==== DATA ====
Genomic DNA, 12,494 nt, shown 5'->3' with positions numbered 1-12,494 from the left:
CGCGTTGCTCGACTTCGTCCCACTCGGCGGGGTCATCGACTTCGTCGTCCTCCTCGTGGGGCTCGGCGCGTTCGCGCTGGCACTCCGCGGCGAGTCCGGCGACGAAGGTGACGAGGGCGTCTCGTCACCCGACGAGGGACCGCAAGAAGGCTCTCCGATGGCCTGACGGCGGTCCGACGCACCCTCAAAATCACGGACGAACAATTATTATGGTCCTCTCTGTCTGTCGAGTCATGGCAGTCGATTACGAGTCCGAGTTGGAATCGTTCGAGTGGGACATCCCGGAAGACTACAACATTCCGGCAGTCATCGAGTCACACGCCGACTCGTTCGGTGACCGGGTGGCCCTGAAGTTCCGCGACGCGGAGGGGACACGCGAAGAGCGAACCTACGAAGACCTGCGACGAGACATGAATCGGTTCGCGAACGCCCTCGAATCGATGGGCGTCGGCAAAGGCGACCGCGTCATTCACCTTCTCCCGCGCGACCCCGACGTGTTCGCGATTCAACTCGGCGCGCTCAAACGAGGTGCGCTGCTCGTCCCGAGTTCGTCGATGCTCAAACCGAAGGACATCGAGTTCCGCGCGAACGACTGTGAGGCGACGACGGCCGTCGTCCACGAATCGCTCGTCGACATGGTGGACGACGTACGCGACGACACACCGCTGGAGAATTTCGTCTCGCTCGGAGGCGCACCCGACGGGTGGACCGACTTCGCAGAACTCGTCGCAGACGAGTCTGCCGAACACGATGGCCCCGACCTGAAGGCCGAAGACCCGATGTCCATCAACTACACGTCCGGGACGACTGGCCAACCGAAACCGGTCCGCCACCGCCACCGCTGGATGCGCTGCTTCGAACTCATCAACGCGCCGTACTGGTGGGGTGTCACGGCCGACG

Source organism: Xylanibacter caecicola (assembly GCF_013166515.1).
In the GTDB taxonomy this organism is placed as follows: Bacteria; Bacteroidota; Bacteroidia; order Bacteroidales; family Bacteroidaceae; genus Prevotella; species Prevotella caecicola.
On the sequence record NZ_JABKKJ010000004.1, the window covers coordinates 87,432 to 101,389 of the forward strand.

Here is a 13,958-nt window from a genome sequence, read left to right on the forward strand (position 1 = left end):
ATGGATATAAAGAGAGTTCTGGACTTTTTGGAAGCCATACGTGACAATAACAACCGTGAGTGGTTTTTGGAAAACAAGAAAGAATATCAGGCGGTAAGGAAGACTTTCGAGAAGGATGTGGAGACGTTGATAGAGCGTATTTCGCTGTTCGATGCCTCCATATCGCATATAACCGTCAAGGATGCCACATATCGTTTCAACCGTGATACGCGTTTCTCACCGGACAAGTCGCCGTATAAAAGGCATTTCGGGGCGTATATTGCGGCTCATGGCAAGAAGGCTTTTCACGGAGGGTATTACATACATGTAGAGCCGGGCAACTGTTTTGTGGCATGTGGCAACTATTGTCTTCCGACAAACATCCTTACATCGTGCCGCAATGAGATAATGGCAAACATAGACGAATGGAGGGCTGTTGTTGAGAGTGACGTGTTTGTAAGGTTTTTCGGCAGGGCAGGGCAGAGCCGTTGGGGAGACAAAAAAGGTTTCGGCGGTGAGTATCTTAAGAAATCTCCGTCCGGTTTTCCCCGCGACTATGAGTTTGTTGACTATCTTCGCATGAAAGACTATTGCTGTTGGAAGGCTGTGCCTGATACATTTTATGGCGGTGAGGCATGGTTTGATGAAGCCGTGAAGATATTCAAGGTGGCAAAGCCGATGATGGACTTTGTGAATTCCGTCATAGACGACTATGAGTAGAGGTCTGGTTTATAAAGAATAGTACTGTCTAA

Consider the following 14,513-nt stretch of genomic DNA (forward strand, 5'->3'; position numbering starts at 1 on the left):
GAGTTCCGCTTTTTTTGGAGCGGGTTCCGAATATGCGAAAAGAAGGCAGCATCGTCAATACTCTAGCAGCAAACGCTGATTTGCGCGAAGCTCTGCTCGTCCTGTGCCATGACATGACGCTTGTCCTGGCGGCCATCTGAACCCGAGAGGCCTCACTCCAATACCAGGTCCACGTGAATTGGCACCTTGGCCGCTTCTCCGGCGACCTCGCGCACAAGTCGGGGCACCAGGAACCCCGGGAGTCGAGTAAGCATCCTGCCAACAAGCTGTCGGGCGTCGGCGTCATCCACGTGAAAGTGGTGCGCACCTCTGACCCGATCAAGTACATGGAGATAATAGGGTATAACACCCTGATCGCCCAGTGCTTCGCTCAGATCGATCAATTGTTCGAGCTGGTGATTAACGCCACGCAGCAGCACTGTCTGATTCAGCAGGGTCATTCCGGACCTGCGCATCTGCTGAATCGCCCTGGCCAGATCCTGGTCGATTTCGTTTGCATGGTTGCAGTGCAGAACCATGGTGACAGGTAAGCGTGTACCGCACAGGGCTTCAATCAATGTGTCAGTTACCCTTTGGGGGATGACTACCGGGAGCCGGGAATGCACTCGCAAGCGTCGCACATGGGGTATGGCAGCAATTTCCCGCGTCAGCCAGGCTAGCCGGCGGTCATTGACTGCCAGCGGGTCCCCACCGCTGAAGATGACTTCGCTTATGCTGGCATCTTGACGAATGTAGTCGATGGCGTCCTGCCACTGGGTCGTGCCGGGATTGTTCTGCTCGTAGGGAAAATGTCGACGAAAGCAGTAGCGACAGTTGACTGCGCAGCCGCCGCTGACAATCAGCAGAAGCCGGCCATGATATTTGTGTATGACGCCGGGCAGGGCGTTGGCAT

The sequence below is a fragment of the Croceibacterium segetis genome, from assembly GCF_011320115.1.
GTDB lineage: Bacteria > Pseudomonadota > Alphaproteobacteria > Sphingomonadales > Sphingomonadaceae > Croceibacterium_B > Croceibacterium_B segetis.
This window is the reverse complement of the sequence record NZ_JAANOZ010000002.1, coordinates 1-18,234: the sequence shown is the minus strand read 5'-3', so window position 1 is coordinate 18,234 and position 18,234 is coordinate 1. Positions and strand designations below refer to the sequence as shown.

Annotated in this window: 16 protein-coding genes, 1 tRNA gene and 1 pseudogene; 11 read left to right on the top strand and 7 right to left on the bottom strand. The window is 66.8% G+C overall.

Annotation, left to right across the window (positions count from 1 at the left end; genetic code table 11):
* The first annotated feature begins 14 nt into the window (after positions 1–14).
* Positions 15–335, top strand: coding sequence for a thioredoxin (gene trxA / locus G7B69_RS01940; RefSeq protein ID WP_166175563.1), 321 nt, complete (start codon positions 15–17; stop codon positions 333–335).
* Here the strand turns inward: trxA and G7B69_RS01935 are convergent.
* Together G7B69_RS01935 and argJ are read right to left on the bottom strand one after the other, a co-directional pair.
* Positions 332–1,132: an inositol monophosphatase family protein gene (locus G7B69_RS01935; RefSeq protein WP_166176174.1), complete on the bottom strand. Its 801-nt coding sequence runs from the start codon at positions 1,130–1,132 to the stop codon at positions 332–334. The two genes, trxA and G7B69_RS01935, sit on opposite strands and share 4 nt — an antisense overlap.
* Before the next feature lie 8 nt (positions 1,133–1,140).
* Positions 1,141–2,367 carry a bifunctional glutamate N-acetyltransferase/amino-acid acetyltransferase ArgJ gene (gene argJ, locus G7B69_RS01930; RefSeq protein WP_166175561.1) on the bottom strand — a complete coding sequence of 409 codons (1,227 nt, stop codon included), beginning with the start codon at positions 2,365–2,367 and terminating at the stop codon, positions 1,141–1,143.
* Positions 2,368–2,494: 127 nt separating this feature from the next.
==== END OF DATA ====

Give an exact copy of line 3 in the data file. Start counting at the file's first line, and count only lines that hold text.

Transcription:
Source organism: Xylanibacter caecicola (assembly GCF_013166515.1).